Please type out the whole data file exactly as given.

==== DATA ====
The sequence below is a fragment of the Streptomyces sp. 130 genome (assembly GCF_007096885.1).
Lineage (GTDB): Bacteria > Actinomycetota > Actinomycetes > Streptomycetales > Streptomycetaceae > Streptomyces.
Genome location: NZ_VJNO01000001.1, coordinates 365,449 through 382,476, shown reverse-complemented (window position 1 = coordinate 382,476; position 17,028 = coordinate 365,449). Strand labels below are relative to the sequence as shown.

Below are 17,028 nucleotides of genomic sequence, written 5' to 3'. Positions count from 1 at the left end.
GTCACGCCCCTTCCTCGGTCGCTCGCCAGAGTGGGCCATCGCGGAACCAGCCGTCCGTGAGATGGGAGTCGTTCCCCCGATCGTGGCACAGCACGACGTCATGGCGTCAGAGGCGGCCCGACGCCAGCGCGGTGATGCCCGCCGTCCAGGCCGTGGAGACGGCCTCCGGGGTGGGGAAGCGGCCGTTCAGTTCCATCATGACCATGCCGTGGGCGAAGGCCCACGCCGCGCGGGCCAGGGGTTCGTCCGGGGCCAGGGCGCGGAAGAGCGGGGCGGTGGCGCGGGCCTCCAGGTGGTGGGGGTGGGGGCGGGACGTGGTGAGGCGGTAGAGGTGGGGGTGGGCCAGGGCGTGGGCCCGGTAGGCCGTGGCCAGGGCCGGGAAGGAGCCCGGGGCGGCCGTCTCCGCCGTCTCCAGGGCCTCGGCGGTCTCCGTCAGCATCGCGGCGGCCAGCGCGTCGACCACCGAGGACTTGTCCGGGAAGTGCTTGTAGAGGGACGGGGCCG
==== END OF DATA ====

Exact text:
The sequence below is a fragment of the Streptomyces sp. 130 genome (assembly GCF_007096885.1).
Lineage (GTDB): Bacteria > Actinomycetota > Actinomycetes > Streptomycetales > Streptomycetaceae > Streptomyces.
Genome location: NZ_VJNO01000001.1, coordinates 365,449 through 382,476, shown reverse-complemented (window position 1 = coordinate 382,476; position 17,028 = coordinate 365,449). Strand labels below are relative to the sequence as shown.

Below are 17,028 nucleotides of genomic sequence, written 5' to 3'. Positions count from 1 at the left end.
GTCACGCCCCTTCCTCGGTCGCTCGCCAGAGTGGGCCATCGCGGAACCAGCCGTCCGTGAGATGGGAGTCGTTCCCCCGATCGTGGCACAGCACGACGTCATGGCGTCAGAGGCGGCCCGACGCCAGCGCGGTGATGCCCGCCGTCCAGGCCGTGGAGACGGCCTCCGGGGTGGGGAAGCGGCCGTTCAGTTCCATCATGACCATGCCGTGGGCGAAGGCCCACGCCGCGCGGGCCAGGGGTTCGTCCGGGGCCAGGGCGCGGAAGAGCGGGGCGGTGGCGCGGGCCTCCAGGTGGTGGGGGTGGGGGCGGGACGTGGTGAGGCGGTAGAGGTGGGGGTGGGCCAGGGCGTGGGCCCGGTAGGCCGTGGCCAGGGCCGGGAAGGAGCCCGGGGCGGCCGTCTCCGCCGTCTCCAGGGCCTCGGCGGTCTCCGTCAGCATCGCGGCGGCCAGCGCGTCGACCACCGAGGACTTGTCCGGGAAGTGCTTGTAGAGGGACGGGGCCG